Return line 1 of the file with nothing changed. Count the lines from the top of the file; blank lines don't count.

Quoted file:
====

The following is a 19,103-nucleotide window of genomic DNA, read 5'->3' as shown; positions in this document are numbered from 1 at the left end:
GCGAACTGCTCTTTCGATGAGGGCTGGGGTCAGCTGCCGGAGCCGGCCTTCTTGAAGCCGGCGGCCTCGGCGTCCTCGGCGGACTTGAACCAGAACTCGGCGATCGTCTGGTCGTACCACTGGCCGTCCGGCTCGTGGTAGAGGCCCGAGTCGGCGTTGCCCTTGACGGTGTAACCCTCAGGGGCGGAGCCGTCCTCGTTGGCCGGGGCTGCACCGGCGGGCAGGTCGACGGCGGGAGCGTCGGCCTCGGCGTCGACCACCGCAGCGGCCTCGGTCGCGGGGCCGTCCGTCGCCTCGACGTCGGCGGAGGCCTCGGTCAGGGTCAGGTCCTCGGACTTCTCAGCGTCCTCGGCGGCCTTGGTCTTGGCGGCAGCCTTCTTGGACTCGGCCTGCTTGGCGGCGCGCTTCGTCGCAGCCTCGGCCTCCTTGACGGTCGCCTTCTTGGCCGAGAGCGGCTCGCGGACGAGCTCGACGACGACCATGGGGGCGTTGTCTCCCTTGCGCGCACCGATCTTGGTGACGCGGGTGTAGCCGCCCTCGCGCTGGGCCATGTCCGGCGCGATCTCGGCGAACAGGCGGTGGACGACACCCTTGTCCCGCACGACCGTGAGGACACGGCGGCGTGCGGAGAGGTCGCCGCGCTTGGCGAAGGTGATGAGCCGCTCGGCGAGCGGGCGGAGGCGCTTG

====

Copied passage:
The following is a 19,103-nucleotide window of genomic DNA, read 5'->3' as shown; positions in this document are numbered from 1 at the left end: